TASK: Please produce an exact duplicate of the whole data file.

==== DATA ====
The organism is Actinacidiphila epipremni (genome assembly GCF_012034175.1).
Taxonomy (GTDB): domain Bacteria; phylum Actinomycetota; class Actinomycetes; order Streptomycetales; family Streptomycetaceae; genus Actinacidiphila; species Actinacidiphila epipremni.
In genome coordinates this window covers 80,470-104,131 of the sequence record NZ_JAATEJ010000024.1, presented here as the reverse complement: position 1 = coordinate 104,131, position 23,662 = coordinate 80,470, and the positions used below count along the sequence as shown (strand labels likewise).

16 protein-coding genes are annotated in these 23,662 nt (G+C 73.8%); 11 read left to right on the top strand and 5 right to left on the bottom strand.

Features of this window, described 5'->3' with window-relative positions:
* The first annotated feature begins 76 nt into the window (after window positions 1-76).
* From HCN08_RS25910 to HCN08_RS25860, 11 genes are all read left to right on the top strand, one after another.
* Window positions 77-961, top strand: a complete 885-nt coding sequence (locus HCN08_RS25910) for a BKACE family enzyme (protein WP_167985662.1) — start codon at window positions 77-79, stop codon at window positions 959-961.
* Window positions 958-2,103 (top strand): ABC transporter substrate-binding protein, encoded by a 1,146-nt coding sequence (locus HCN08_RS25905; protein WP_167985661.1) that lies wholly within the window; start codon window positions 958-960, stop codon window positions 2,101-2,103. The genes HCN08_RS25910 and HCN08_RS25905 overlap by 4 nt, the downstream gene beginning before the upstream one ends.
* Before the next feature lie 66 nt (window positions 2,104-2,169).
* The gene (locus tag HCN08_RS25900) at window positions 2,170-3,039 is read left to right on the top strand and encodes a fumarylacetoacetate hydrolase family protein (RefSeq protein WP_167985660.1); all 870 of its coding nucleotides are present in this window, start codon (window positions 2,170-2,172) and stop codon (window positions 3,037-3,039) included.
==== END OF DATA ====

The organism is Actinacidiphila epipremni (genome assembly GCF_012034175.1).
Taxonomy (GTDB): domain Bacteria; phylum Actinomycetota; class Actinomycetes; order Streptomycetales; family Streptomycetaceae; genus Actinacidiphila; species Actinacidiphila epipremni.
In genome coordinates this window covers 80,470-104,131 of the sequence record NZ_JAATEJ010000024.1, presented here as the reverse complement: position 1 = coordinate 104,131, position 23,662 = coordinate 80,470, and the positions used below count along the sequence as shown (strand labels likewise).

16 protein-coding genes are annotated in these 23,662 nt (G+C 73.8%); 11 read left to right on the top strand and 5 right to left on the bottom strand.

Features of this window, described 5'->3' with window-relative positions:
* The first annotated feature begins 76 nt into the window (after window positions 1-76).
* From HCN08_RS25910 to HCN08_RS25860, 11 genes are all read left to right on the top strand, one after another.
* Window positions 77-961, top strand: a complete 885-nt coding sequence (locus HCN08_RS25910) for a BKACE family enzyme (protein WP_167985662.1) — start codon at window positions 77-79, stop codon at window positions 959-961.
* Window positions 958-2,103 (top strand): ABC transporter substrate-binding protein, encoded by a 1,146-nt coding sequence (locus HCN08_RS25905; protein WP_167985661.1) that lies wholly within the window; start codon window positions 958-960, stop codon window positions 2,101-2,103. The genes HCN08_RS25910 and HCN08_RS25905 overlap by 4 nt, the downstream gene beginning before the upstream one ends.
* Before the next feature lie 66 nt (window positions 2,104-2,169).
* The gene (locus tag HCN08_RS25900) at window positions 2,170-3,039 is read left to right on the top strand and encodes a fumarylacetoacetate hydrolase family protein (RefSeq protein WP_167985660.1); all 870 of its coding nucleotides are present in this window, start codon (window positions 2,170-2,172) and stop codon (window positions 3,037-3,039) included.